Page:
Grey Cat

The savvy traveler that she is, our beloved majordomo of this site Michelle was kind enough to ply with me all kinds of information about the best places to go during my stay in Reykjavik, and one of them was this charming little cafe called Grái Kötturinn, or the “Grey Cat.” Her main selling point: Björk apparently frequents this below ground eatery. Sold.

Well, to my disappointment, she wasn’t there sitting in her favorite booth or waiting tables as I imagined. But the place was hardly a letdown. It’s a warm spot with about 10 tables inside, bookshelves stuffed with novels lining the walls, and a small counter for ordering coffee and food. I did the right thing and ordered “The Truck,” the dish they are known best for: a heaping plate with two sunnyside up eggs, potatoes, a bit of tomato, bacon, three thick buttermilk pancakes, and a topped with a huge piece of bread. I’m not entirely sure where the name of this meal comes from, but my best guess is that it was called that because you feel about as big and cumbersome as a semi after I stuffed myself with it.

Grey Cat 2

The rest of the morning and afternoon was caught up with waiting for my luggage to get delivered by Icelandair, a hard won nap, and then back to the world of record shopping. The first stop was Geisladiskabúð Valda, a spot I was hipped to by this list that was published the same day I took off for the airport. And it was everything the writeup promised: a front room packed floor-t0-ceiling with CDs, DVDs, and video games, and a small back room equally full of vinyl LPs. And the owner is a charming metalhead who will happily extol the virtues of Skid Row’s second album to you even as he’s shrugging at the British pop records that you’re buying along with it.

Travel tip #3: nothing is terribly cheap here in Reykjavik, and that goes for music too. The records I saw ranged from just under $4 for the stuff they were trying to get rid of to around $35 or more for new releases. Choose wisely.


I hadn’t planned on dropping by another music shop, but I stumbled upon 12 Tonar on my way back to the guest house to drop off my purchases before heading out for the evening. But once I saw its sign hanging over the sidewalk as I walked back to the guest house, I couldn’t resist its tractor beam.

Again, everything people had told me about this place was absolutely true. The clerks working there were more than happy to make recommendations of music, and were quick to put an espresso in my hands so I could caffeinate while browsing. I took the suggestion of one of the employees and picked up a reissue of the first album by Icelandic atmospheric metal band Sólstafir (who I was disappointed to later hear were going to be playing a show at Harpa on the day that I depart), and grabbed a physical copy of the debut by jazz trio Jónsson & More, who we’ve featured here on the site.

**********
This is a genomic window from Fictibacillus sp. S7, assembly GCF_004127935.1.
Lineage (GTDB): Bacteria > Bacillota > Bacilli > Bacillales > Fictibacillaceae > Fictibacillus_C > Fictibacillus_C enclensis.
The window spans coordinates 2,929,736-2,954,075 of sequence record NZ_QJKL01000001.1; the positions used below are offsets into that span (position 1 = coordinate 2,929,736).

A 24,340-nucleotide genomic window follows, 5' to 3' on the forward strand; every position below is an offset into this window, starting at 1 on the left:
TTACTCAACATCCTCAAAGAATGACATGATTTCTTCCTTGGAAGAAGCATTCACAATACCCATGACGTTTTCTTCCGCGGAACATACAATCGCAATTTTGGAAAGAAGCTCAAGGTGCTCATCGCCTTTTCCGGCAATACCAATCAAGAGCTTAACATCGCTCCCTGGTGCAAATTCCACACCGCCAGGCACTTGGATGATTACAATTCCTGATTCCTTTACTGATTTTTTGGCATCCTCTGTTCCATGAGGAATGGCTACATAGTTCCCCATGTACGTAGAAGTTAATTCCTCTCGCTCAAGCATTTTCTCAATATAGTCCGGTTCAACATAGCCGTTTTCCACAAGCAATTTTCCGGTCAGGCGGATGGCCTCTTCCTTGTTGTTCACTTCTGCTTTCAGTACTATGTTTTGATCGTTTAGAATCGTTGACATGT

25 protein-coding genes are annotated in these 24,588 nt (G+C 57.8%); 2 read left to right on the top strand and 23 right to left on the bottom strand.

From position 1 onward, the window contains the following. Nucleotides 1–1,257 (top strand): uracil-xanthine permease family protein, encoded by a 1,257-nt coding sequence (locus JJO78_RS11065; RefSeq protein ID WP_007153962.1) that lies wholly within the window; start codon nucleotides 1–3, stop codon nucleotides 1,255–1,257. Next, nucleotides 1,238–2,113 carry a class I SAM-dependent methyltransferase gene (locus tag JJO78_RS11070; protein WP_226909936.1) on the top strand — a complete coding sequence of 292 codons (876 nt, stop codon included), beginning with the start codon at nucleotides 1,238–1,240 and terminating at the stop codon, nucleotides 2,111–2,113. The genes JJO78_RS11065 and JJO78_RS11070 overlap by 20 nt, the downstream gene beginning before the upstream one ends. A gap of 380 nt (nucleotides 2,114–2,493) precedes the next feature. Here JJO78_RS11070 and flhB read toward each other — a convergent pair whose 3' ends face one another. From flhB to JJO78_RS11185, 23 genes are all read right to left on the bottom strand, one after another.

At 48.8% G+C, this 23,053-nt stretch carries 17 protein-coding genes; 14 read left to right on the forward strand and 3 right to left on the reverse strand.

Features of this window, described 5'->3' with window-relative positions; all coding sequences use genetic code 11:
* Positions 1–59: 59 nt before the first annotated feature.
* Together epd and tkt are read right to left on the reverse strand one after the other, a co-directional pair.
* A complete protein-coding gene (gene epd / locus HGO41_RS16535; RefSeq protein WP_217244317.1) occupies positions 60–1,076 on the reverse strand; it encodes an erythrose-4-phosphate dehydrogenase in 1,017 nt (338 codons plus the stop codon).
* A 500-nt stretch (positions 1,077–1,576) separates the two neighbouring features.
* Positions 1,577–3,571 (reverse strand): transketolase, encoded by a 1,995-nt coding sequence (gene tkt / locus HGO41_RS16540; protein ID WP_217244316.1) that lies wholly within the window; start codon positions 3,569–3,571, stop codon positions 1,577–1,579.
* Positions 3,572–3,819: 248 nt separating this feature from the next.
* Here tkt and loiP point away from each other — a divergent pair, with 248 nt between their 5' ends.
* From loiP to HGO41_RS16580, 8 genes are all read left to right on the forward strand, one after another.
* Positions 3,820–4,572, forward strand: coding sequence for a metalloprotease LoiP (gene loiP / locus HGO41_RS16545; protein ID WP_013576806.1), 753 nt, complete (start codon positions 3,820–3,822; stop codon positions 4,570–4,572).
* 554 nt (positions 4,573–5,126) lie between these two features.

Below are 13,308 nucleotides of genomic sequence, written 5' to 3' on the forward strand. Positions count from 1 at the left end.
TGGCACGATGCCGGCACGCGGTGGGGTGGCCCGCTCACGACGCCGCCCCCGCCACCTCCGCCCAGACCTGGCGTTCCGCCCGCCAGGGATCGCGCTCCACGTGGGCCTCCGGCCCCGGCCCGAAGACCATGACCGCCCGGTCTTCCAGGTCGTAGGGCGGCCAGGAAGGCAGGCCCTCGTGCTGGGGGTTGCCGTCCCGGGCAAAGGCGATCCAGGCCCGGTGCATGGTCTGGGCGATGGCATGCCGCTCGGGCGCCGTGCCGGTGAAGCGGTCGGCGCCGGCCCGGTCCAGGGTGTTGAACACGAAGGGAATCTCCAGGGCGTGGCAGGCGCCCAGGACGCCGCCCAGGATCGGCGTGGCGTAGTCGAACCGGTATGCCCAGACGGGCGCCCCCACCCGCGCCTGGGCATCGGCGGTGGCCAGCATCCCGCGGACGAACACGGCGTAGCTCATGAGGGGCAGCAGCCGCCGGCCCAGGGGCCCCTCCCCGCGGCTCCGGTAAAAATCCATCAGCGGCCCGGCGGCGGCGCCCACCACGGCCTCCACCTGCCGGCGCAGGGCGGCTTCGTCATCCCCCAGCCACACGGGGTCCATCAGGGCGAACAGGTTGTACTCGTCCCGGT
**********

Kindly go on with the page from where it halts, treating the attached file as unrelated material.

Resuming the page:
The best part of the day was finally getting out to see some music, as Wednesday was the official kickoff of Iceland Airwaves. I saw a bunch of bands on this first night, but unfortunately I’m only going to tell you about two of them as I’m saving the others for an Iceland Airwaves-themed Metal Monday post.

What I did see was fantastic, though, starting with a set by the heavily-bearded and mightily talented Magnús Leifer. I loved that he and his sharp band looked like they were about to blow our hair back with a set of meaty riff rock. Instead, Leifer’s music was a much more delicately rendered indie pop affair, with a great use of dynamics, spare bits of thumb piano and percussion, and his bold vocals. When he soared up to some booming high notes, it damn near shook the walls of Tjarnabió.


I saw Leifer later on at Harpa, when he and his girlfriend slipped into the crowd to catch the set by Axel Flóvent. He wasn’t alone either. I spied a few other Icelandic musicians there to support this young, but incredibly talented singer/songwriter.

His music skews towards atmospheric folk with slight electronic touches that do well to add extra shades to the beauty of his melodies and acoustic guitar playing. There are plenty of bands and artists trucking in a similar sound, but it’s Flóvent economical songwriting that makes his take on it feel much stronger than the rabble. He could, with little effort, turn his songs into epics, with long drawn out guitar solos and burbling intros. Instead, Flóvent cuts right to the heart of song, says his piece, and then pulls the chute before overstaying his welcome. It made his 40 minute set feel like it flew by, but not unpleasantly so.


I’m still getting my sea legs on this adventure that I’m on, but it’s much easier to acclimate now that I’m in the thick of the festival fun. Look for my next report tomorrow. Until then, some more photos from my wanderings.


Read all the Journey to Iceland posts:

A Journey To Iceland (Part One)

A Journey To Iceland (Part Three)

A Journey To Iceland (Part Four)

A Journey To Iceland (Part Five)

A Journey To Iceland (Part Six)

A Journey To Iceland (Part Seven)

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